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What Happened to Will Vinton?

Michael Jackson as a California RaisinThe news that Will Vinton was fired from Will Vinton Studios, the Portland, Oregon company he founded in 1975, came as something of a shock. After all, Vinton was one of the giants of stop motion animation who made his registered Claymation synonymous with clay animation. One only has to think of clay animated classics as The Great Cognito, the California Raisins, A Claymation Christmas Special, the John Fogerty “Vanz Kant Dance” music video, the “Come Back Little Shiksa” sequence for the Moonlighting TV show, among many others. The studio also produced more traditional stop motion series as The PJs and a host of CGI commercials, including the M&Ms' 'Red & Yellow' spots.

Phil KnightVinton's departure was apparently part of a 'corporate restructuring' initiated by Phil Knight (pictured), a co-founder of Nike, who took command of the company last October, when he bought the controlling shares from Vinton. (Knight had been a minority shareholder since 1998.) And the reasons for his departure stemmed from an escalating conflict between Vinton and Knight, which may now play itself out in a lawsuit being filed by Vinton. Because of this, Vinton refused to comment on what happened.

His dismissal, which followed Vinton's resignation from the board of directors on April 14, was the latest in a series of layoffs which has seen its staff shrink from almost 400 during production of The PJs and Gary & Mike to about 100 -- about what it was before The PJs. The studio, which became dependent on commercials, suffered badly from the post-9/11 decline in advertising. The decline, which had been felt by other commercial houses, seemed to threaten the studio's very existence.

The subsequent news that it would produce Tim Burton's stop motion feature, The Corpse Bride for Warner Bros., was not as happy as it might seem, given that actual production will take place in England. Originally, the film was to have been made entirely at theVinton Studios, but will now only use a handful of its artists. One insider felt Burton made the change, in part, because of his involvement with British movie star Helena Bonham Carter and his desire to be in England. Even so, it should gain it a lot more visibility than its first feature effort, The Adventures of Mark Twain (1984)

However, the tipping point in the relationship between Vinton and Knight seems to have revolved around the production of a CGI Popeye TV special. In order to get the project done, the studio became partners with Hearst's King Features. Will Vinton acted as executive producer and co-wrote the script, and was deeply involved in the project. The original script, modeling itself after the original Fleischer cartoons, was aimed at an audience that included both children and adults. A second script was commissioned by the studio that was strictly kid-oriented, which Vinton strongly disagreed with. And it was this dispute which eventually led to the project being abandoned at the pre-production stage -- something the studio could ill afford to do.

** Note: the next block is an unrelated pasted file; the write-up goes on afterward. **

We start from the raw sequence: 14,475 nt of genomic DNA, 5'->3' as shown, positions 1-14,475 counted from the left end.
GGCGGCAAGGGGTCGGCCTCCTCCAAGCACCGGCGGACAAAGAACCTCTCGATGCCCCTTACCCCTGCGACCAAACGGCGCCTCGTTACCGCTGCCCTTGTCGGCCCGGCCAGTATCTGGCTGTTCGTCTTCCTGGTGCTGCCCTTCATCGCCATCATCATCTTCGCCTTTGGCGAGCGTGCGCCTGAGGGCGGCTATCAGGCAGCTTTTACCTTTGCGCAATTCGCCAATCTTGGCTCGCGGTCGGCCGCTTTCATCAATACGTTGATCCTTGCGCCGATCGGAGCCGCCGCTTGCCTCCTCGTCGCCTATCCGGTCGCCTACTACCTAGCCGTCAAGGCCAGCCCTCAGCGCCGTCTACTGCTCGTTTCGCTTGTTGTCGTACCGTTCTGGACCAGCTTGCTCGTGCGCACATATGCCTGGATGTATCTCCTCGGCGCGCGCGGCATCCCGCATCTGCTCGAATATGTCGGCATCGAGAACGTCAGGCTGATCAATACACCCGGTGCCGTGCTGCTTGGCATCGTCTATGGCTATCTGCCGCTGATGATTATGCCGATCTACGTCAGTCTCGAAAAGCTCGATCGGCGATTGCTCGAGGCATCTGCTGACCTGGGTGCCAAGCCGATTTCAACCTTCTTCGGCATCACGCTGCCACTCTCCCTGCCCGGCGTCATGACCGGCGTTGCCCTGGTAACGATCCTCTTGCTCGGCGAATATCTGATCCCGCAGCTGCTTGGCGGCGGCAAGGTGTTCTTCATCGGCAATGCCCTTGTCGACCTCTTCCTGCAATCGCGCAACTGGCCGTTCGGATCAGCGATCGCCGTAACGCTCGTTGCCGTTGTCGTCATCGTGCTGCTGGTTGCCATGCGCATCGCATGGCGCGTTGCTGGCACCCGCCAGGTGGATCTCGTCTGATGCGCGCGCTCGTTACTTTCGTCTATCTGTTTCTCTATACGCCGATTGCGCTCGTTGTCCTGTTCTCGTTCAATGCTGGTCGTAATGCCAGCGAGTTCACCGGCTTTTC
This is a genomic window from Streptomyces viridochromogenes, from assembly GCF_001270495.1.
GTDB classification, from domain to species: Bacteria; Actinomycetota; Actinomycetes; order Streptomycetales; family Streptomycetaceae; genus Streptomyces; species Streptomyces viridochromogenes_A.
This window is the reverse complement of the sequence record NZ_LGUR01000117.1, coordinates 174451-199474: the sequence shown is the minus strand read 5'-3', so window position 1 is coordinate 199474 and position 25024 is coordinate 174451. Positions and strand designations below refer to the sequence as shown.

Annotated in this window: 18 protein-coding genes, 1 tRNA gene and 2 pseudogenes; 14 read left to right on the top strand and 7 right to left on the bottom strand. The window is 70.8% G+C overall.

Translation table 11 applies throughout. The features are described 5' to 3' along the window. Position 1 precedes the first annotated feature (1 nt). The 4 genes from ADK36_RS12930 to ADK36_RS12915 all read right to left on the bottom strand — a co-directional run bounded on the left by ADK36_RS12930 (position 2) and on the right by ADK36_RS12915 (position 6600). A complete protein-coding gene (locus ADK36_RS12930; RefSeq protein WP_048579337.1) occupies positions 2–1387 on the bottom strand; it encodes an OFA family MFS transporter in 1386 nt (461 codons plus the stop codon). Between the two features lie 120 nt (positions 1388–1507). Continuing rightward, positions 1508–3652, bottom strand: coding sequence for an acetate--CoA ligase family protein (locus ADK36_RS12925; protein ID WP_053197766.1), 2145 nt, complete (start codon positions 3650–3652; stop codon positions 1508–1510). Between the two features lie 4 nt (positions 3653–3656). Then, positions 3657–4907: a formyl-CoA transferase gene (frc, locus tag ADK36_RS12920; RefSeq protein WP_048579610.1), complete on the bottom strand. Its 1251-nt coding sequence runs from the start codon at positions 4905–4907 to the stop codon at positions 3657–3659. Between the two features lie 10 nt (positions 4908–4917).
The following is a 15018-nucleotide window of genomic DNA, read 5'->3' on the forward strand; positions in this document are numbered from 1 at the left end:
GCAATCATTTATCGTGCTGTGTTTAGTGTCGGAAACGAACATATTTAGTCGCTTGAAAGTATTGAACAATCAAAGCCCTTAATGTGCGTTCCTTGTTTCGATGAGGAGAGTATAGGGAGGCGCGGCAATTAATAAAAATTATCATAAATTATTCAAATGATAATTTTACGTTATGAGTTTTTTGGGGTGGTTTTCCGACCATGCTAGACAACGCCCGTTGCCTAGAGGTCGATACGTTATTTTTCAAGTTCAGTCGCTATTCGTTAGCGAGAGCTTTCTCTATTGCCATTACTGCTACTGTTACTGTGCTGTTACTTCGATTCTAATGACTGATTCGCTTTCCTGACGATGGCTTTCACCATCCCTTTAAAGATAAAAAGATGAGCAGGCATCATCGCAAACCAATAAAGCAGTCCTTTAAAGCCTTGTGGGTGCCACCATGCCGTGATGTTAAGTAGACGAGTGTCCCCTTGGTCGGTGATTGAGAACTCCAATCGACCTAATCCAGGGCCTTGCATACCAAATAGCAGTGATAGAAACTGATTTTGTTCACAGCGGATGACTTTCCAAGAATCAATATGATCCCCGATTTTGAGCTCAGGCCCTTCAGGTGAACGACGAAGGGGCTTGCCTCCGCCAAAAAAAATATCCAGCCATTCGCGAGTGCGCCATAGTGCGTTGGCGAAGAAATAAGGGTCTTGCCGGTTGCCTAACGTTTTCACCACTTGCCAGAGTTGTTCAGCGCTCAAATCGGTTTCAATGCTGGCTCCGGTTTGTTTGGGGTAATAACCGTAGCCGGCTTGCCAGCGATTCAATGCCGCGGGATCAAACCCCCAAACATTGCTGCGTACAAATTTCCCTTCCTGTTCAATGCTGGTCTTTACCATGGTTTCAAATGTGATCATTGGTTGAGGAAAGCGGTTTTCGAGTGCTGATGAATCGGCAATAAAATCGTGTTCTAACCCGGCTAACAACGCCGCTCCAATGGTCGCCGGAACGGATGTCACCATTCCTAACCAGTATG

Whither Vinton?
It is hard to predict what is going to happen to the studio now that Vinton is gone. If The Corpse Bride is a success, it certainly could help wean itself away from commercials, which tends to be follow the mood swings of the economy. Even so, it's quite possible the company will emphasize CGI work over stop motion.

Stop motion, as done on such shows as The PJs, tends to be rather pricey and involves a lot of overhead, in terms of sets, props and facilities. In addition, unlike cel and CG animation, there is no easy way to subcontract work out to cut costs. This is certainly something Phil Knight is well aware of. (Don't forget Knight was confronted by Michael Moore in Bowling for Columbine for his subcontracting practices as CEO of Nike.) However, even before Knight took charge, the studio was investigating using overseas CGI studios.

As to Will Vinton, he is temporarily holed up at Happy Hour Entertainment, a small CGI-stop motion shop run by two of his former animators. Although the circumstances of his departure were not easy, he feels rather liberated and is considering a number of options. This could include setting up another studio and/or even moving out of Portland.

Finally, there's an interesting sidebar to the story involving Phil Knight's son Travis, who got a job at the studio as a production assistant and tried his hand at animation. He proved to be so good at it that he is now rated by some as one of the studio's top animators. How this will impact things, though, is something I can't say.

-- Harvey Deneroff
May 1, 2003

2003 by Harvey Deneroff







Will Vinton
Will Vinton: Official Studio Photo.

Will Vinton and Bill Plympton
Will Vinton and Bill Plympton at the 2000 Week With the Masters Animation Celebration in Trivandrum, India.